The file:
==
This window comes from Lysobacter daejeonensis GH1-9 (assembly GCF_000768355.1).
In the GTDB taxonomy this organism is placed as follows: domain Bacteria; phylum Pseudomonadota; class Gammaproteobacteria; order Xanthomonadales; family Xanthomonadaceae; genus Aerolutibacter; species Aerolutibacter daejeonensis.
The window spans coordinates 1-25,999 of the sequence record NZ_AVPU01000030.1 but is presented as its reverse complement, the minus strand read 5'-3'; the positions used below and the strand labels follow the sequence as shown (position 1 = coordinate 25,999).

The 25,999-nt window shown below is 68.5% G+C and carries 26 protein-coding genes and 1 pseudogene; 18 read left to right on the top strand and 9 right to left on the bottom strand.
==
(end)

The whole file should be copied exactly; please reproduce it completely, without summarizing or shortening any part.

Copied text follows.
This window comes from Lysobacter daejeonensis GH1-9 (assembly GCF_000768355.1).
In the GTDB taxonomy this organism is placed as follows: domain Bacteria; phylum Pseudomonadota; class Gammaproteobacteria; order Xanthomonadales; family Xanthomonadaceae; genus Aerolutibacter; species Aerolutibacter daejeonensis.
The window spans coordinates 1-25,999 of the sequence record NZ_AVPU01000030.1 but is presented as its reverse complement, the minus strand read 5'-3'; the positions used below and the strand labels follow the sequence as shown (position 1 = coordinate 25,999).

The 25,999-nt window shown below is 68.5% G+C and carries 26 protein-coding genes and 1 pseudogene; 18 read left to right on the top strand and 9 right to left on the bottom strand.